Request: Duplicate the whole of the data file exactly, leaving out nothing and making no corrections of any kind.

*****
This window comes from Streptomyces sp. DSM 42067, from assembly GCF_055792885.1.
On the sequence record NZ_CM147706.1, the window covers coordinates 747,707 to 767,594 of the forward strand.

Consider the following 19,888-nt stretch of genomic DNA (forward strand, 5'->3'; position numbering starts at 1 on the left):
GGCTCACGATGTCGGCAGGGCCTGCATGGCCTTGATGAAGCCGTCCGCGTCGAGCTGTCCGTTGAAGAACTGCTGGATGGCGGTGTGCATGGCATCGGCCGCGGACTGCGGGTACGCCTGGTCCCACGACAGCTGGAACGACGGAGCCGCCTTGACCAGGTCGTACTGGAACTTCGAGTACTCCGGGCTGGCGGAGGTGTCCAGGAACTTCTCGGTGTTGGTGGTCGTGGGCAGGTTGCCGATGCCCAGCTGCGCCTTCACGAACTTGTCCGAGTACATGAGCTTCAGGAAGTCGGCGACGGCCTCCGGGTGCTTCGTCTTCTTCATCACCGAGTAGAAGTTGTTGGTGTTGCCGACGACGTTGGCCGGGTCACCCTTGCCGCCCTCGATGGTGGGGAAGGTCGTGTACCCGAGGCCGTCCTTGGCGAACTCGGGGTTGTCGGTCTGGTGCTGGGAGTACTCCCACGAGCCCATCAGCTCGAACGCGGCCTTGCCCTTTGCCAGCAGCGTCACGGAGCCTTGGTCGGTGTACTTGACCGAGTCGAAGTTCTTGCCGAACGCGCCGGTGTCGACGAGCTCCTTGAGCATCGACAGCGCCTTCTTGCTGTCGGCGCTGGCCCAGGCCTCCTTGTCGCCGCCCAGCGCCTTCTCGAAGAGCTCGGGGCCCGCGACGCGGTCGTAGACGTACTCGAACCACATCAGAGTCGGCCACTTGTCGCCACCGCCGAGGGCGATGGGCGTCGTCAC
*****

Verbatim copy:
This window comes from Streptomyces sp. DSM 42067, from assembly GCF_055792885.1.
On the sequence record NZ_CM147706.1, the window covers coordinates 747,707 to 767,594 of the forward strand.

Consider the following 19,888-nt stretch of genomic DNA (forward strand, 5'->3'; position numbering starts at 1 on the left):
GGCTCACGATGTCGGCAGGGCCTGCATGGCCTTGATGAAGCCGTCCGCGTCGAGCTGTCCGTTGAAGAACTGCTGGATGGCGGTGTGCATGGCATCGGCCGCGGACTGCGGGTACGCCTGGTCCCACGACAGCTGGAACGACGGAGCCGCCTTGACCAGGTCGTACTGGAACTTCGAGTACTCCGGGCTGGCGGAGGTGTCCAGGAACTTCTCGGTGTTGGTGGTCGTGGGCAGGTTGCCGATGCCCAGCTGCGCCTTCACGAACTTGTCCGAGTACATGAGCTTCAGGAAGTCGGCGACGGCCTCCGGGTGCTTCGTCTTCTTCATCACCGAGTAGAAGTTGTTGGTGTTGCCGACGACGTTGGCCGGGTCACCCTTGCCGCCCTCGATGGTGGGGAAGGTCGTGTACCCGAGGCCGTCCTTGGCGAACTCGGGGTTGTCGGTCTGGTGCTGGGAGTACTCCCACGAGCCCATCAGCTCGAACGCGGCCTTGCCCTTTGCCAGCAGCGTCACGGAGCCTTGGTCGGTGTACTTGACCGAGTCGAAGTTCTTGCCGAACGCGCCGGTGTCGACGAGCTCCTTGAGCATCGACAGCGCCTTCTTGCTGTCGGCGCTGGCCCAGGCCTCCTTGTCGCCGCCCAGCGCCTTCTCGAAGAGCTCGGGGCCCGCGACGCGGTCGTAGACGTACTCGAACCACATCAGAGTCGGCCACTTGTCGCCACCGCCGAGGGCGATGGGCGTCGTCAC